“Coming to terms with history” now demands a more critical look at a church’s past.  The entire history of our churches was in that old historical paradigm that is now gone forever.  Our churches thrived very comfortably in that paradigm; but the question remains as to what value practically any of that history has for us today.  On the one hand, we can find many examples of “what not to do.”  On the other, we may discover examples of ministry that we had disregarded, marginalized, or forgotten, but which have now acquired a new relevance.  We may dust off these stories, and bring them back into our common, active memory.   
            Unless we sever the chain tying us to the dead weight of our past, the church is like the nursing home inmate who still thinks it’s 1956, and has clearer memories of those days than the present faces of his own grandchildren.

2. Discovering a New Identity.

            Along with reviewing the past, it is also essential for a church in transition to have a clear understanding of the present situation.  Thus the second Interim Task had to do with a church’s identity and context.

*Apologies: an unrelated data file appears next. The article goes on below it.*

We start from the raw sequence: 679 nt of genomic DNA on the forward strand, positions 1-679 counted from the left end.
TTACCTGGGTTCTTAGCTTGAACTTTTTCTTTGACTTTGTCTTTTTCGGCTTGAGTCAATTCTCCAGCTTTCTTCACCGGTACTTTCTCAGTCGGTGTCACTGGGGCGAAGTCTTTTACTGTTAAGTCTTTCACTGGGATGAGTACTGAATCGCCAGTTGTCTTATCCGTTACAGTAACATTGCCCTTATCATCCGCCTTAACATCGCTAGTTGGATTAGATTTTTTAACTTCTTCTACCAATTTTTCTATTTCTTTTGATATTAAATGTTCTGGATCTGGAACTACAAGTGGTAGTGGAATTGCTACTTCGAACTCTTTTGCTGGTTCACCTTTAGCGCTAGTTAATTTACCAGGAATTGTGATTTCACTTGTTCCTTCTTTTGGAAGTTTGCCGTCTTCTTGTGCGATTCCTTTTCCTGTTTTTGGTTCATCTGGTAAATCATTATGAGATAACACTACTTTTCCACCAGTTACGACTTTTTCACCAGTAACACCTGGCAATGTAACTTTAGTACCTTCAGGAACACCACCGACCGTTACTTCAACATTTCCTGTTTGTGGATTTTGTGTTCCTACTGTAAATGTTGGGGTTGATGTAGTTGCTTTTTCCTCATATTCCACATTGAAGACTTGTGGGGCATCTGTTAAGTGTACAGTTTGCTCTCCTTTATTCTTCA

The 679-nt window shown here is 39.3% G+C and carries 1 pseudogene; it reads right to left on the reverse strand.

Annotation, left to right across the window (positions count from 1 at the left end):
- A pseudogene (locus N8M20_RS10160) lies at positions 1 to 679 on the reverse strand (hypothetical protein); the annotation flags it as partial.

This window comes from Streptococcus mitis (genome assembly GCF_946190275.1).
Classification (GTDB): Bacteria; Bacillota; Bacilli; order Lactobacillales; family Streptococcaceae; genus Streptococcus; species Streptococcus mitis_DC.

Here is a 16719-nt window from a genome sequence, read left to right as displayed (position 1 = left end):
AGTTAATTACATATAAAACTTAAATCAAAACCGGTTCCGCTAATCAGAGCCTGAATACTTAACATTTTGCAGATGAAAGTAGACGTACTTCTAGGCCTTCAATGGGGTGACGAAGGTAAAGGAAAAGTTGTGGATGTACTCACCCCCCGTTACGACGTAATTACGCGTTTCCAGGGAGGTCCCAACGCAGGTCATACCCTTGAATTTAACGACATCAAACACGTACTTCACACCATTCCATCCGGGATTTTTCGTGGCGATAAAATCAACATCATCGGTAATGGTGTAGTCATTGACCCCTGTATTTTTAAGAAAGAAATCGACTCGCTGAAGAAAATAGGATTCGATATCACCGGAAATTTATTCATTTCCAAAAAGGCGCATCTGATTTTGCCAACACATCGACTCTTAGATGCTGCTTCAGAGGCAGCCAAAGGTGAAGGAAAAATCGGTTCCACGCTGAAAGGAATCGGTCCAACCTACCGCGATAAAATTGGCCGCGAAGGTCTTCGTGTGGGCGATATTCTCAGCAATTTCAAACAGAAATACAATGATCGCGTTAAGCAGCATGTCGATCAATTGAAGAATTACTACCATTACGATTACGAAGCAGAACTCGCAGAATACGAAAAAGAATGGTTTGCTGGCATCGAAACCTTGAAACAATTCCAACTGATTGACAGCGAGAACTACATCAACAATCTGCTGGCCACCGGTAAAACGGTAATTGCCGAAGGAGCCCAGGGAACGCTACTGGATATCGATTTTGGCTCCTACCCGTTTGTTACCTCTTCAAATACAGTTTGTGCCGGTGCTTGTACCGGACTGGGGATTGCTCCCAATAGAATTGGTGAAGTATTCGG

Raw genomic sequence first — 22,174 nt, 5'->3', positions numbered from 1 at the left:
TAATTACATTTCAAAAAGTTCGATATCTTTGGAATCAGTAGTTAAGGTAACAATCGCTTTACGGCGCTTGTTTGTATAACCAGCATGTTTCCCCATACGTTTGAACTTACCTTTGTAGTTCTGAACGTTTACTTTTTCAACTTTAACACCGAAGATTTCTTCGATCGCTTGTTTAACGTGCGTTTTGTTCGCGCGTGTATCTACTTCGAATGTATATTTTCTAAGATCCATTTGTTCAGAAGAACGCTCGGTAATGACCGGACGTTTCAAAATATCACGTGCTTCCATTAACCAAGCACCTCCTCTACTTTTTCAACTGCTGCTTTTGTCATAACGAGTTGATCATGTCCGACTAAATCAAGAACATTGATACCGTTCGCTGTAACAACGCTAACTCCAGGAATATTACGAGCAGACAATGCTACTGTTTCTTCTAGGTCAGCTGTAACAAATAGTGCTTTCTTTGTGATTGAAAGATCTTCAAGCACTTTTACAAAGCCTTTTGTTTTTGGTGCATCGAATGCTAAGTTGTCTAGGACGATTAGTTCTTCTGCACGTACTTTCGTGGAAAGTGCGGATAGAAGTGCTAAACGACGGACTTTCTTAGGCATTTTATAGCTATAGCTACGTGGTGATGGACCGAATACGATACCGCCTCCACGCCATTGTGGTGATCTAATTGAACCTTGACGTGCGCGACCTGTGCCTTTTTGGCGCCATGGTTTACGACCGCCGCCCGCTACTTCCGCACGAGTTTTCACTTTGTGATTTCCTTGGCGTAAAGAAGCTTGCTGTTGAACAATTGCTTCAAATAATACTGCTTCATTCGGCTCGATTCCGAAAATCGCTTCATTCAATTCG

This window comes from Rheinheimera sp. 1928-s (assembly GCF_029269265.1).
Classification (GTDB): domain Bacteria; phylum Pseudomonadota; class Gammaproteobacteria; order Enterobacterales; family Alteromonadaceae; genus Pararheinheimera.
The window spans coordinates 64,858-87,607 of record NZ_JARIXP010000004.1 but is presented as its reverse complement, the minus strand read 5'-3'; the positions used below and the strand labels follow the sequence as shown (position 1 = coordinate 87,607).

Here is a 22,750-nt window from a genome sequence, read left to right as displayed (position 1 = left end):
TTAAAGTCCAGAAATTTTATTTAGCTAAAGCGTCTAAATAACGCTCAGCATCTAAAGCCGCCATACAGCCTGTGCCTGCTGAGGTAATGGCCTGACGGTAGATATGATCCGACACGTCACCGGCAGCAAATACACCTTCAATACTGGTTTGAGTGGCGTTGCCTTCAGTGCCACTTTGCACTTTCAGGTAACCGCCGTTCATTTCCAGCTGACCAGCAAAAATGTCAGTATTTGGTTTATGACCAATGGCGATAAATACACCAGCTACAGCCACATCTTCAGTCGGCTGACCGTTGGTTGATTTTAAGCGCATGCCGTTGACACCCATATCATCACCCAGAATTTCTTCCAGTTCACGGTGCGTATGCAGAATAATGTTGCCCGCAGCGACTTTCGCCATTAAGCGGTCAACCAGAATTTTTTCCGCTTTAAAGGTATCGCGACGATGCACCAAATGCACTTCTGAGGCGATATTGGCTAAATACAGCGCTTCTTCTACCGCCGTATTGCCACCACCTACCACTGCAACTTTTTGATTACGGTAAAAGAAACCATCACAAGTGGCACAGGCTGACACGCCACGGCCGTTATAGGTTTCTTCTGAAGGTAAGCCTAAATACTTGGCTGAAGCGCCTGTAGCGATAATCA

In practice, this task focused most on gathering accurate demographic data.  The church looked at itself and its surroundings in great detail, identifying both congregational gifts and possible target populations.  The idea was to wake a church up to the changed and changing character of its environment.  Realizing that, for instance, it is no longer located in a sleepy, white, middle-class town, circa 1948, but in a bustling multi-ethnic, urban, 21st century neighborhood, is something many churches need to face.
            As superficially beneficial as this approach may be, it still ignores a more important and primary theological question: “Who are we, and what is God calling us to do, as God’s people in this time and place?”  Ministry now involves drawing people into discernment and conversation about their own callings from God.  Where does our passion as followers of Christ meet the pain of a broken world?  Churches will focus on the needs in the local and global communities, seeking to share in the ways God brings healing and transforming energy into these places.   And they will support and encourage the diverse discipleship of their participants in addressing those needs.